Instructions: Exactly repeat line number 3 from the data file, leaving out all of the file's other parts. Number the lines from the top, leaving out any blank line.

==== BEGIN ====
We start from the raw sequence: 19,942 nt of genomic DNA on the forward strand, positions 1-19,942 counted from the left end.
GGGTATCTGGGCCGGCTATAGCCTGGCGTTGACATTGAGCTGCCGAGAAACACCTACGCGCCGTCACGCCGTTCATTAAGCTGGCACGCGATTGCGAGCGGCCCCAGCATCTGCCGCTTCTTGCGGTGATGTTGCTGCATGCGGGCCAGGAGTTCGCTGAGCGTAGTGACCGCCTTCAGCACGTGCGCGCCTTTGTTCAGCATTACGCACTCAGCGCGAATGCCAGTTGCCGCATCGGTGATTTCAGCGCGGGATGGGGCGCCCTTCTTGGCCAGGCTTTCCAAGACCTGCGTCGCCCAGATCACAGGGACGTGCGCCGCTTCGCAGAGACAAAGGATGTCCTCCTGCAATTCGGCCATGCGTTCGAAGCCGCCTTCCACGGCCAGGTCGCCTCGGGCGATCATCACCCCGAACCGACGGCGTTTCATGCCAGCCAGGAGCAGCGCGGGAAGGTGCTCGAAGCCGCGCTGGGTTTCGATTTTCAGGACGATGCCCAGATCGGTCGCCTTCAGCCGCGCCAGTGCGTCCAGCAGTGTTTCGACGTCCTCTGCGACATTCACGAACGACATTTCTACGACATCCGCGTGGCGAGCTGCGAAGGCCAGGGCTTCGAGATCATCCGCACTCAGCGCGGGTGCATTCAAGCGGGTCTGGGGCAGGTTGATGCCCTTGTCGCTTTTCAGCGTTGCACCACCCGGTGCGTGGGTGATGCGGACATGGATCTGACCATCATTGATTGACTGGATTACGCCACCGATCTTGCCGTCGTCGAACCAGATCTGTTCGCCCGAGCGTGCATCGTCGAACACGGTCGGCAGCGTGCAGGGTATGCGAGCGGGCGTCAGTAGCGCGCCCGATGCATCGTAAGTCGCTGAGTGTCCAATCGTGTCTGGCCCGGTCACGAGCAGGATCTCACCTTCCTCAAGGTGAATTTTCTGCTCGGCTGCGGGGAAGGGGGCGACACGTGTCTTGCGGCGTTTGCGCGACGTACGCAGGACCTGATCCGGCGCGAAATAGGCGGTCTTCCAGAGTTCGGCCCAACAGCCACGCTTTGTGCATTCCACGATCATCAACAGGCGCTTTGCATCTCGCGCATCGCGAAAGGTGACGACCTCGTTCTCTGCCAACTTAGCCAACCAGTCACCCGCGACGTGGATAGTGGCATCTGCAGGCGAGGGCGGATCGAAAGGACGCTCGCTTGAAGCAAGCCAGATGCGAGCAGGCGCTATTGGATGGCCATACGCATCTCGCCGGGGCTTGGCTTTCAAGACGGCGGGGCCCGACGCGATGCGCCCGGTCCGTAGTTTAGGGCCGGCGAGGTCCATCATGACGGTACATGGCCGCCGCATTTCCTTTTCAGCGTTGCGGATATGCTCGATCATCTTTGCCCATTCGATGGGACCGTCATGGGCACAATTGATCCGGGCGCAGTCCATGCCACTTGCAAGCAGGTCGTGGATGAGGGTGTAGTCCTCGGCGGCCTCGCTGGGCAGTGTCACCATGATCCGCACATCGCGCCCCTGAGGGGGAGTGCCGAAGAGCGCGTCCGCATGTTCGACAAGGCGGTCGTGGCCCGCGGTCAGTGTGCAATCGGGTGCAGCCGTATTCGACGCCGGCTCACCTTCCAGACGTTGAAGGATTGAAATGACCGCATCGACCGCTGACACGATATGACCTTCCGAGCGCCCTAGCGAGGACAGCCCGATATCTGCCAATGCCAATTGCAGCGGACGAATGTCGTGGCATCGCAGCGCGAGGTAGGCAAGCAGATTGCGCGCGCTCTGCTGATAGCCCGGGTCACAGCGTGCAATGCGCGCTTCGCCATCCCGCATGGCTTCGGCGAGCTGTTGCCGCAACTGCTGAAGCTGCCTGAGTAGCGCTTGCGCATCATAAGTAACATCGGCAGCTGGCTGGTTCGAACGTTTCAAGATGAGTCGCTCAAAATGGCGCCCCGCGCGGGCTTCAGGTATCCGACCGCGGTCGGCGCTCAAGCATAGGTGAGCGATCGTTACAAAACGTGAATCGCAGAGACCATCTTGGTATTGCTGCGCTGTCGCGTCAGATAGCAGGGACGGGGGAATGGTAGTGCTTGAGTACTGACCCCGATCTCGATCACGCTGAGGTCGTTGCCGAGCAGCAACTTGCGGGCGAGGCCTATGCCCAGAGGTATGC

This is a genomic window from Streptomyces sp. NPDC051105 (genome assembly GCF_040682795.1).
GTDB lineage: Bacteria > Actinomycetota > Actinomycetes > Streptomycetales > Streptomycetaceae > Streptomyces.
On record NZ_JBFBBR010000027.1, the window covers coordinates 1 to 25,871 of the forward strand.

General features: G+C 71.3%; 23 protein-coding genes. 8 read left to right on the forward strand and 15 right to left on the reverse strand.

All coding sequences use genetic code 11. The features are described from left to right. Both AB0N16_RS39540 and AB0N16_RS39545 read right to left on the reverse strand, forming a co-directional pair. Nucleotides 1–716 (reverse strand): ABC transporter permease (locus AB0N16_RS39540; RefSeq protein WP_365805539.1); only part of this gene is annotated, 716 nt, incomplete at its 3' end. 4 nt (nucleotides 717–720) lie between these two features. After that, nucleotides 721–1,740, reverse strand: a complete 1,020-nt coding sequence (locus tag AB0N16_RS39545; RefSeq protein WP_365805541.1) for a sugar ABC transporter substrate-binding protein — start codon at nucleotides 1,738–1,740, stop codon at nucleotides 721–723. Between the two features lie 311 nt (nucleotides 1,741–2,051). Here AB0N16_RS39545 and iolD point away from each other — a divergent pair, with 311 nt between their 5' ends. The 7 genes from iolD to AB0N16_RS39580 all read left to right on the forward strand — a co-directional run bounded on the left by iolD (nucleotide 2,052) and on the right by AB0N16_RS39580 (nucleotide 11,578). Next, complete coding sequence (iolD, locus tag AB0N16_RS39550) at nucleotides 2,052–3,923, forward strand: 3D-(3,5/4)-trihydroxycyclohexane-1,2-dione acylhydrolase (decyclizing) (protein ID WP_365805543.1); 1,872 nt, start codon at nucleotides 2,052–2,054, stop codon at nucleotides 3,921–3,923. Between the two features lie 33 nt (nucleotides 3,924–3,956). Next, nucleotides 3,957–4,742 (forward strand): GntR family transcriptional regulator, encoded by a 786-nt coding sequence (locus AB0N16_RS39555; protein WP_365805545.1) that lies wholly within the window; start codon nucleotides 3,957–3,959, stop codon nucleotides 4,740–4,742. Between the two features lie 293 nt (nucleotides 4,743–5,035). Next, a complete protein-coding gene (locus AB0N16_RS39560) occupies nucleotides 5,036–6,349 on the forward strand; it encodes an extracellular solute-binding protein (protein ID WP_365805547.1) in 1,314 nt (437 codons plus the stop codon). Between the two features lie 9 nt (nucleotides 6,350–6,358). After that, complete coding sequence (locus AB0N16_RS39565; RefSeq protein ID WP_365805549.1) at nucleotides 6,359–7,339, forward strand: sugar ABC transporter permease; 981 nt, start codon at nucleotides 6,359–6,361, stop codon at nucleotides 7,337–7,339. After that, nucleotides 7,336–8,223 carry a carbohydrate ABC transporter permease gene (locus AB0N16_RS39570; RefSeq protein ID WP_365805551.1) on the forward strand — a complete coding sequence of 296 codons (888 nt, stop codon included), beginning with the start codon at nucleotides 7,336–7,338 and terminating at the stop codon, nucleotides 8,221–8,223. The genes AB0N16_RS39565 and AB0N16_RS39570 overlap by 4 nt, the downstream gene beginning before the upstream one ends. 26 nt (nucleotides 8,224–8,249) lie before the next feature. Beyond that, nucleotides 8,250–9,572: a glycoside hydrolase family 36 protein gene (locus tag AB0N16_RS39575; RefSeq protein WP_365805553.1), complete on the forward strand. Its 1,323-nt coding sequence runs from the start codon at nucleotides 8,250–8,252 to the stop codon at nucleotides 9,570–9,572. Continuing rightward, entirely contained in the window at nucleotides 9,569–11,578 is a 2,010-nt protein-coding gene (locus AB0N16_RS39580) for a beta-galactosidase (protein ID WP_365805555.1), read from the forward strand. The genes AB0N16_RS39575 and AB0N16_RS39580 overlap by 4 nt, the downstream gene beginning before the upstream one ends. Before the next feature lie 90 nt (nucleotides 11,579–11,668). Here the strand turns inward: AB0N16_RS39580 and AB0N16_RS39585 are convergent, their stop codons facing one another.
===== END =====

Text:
This is a genomic window from Streptomyces sp. NPDC051105 (genome assembly GCF_040682795.1).